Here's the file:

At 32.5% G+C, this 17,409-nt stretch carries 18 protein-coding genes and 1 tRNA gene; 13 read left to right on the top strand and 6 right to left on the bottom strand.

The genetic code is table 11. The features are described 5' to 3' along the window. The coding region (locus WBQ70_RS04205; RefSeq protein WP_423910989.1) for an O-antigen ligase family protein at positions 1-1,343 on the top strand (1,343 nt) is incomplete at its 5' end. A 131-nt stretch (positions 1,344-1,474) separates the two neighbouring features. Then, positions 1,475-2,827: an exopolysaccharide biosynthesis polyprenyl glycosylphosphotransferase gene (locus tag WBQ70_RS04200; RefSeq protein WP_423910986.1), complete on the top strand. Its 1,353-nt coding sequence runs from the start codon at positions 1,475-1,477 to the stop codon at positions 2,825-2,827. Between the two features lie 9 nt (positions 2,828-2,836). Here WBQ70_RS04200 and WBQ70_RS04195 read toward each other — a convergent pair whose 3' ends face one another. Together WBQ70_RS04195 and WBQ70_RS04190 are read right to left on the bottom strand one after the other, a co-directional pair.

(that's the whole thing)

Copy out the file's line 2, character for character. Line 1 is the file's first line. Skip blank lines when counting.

The genetic code is table 11. The features are described 5' to 3' along the window. The coding region (locus WBQ70_RS04205; RefSeq protein WP_423910989.1) for an O-antigen ligase family protein at positions 1-1,343 on the top strand (1,343 nt) is incomplete at its 5' end. A 131-nt stretch (positions 1,344-1,474) separates the two neighbouring features. Then, positions 1,475-2,827: an exopolysaccharide biosynthesis polyprenyl glycosylphosphotransferase gene (locus tag WBQ70_RS04200; RefSeq protein WP_423910986.1), complete on the top strand. Its 1,353-nt coding sequence runs from the start codon at positions 1,475-1,477 to the stop codon at positions 2,825-2,827. Between the two features lie 9 nt (positions 2,828-2,836). Here WBQ70_RS04200 and WBQ70_RS04195 read toward each other — a convergent pair whose 3' ends face one another. Together WBQ70_RS04195 and WBQ70_RS04190 are read right to left on the bottom strand one after the other, a co-directional pair.